a

11

and

a

21

corresponding to redundants

R

1

and

R

2 respectively (see Fig. 8.3d). Thus,

a 11 =

3

L

3

EI

and

a

21

=

2

L

2

EI

(4)

Similarly, applying unit load in the direction of redundant

flexibility coefficients

a

12

and

a

22

as shown in Fig. 8.3c.

a 12 =

2

L

2

EI

and

a

22

=

L

EI

R

2

Now the flexibility matrix is formulated as,

[] A =

L 2

6 EI

2

L

3

L

L

3

6

, one could evaluate

(5)

(6)

The inverse of flexibility matrix is formulated as,

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[

A

]

1

=

6 EI

3

3

L

6

3

L

3 L

2

2

L

The redundants are evaluated from equation (8.7). Hence,

R

1

R ⎫ ⎨

1

R

2

2

= wL

=−

=

6 EI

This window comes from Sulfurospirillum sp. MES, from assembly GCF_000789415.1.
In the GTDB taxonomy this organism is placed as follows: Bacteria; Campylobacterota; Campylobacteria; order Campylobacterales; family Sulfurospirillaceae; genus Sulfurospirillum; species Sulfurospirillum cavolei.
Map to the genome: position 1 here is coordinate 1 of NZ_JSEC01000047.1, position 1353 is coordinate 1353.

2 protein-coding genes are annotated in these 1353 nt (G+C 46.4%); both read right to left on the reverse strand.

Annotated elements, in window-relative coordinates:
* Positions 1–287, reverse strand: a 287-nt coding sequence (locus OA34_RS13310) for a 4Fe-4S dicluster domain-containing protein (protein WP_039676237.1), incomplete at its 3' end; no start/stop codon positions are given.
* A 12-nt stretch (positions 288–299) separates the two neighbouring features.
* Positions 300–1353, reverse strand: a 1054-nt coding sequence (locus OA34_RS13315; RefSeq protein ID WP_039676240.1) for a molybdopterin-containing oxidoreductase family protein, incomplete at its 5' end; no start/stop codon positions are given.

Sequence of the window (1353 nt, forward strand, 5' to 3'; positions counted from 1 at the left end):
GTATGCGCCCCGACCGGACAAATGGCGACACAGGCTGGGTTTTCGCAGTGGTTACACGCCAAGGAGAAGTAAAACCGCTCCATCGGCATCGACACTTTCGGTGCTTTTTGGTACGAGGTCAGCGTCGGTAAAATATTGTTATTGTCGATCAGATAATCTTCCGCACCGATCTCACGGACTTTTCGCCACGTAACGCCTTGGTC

6

3 L ⎤ ⎛ wL ⎞ ⎧ 3 L

× ⎜ ⎜ −

3

⎠ ⎩

4

3 2 3 L − 3 L 2 L 6 EI ⎣ ⎦ ⎝ w
3
2
3 L
− 3
L
2
L
6 EI
w ⎧
6 L ⎫

3

2

L

and R = −

2

2

wL

3

(7)

The other two reactions ( Thus,

R

3

and

R

4

=

M

= −

2

wL

A 6

R

4

) can be evaluated by equations of statics.

and R

1

R

= =−

A

wL

(8)

The bending moment and shear force diagrams are shown in Fig. 8.3g and Fig.8.3h respectively.

Summary

In this lesson, statically indeterminate beams of degree more than one is solved systematically using flexibility matrix method. Towards this end matrix notation is adopted. Few illustrative examples are solved to illustrate the procedure. After analyzing the continuous beam, reactions are calculated and bending moment diagrams are drawn.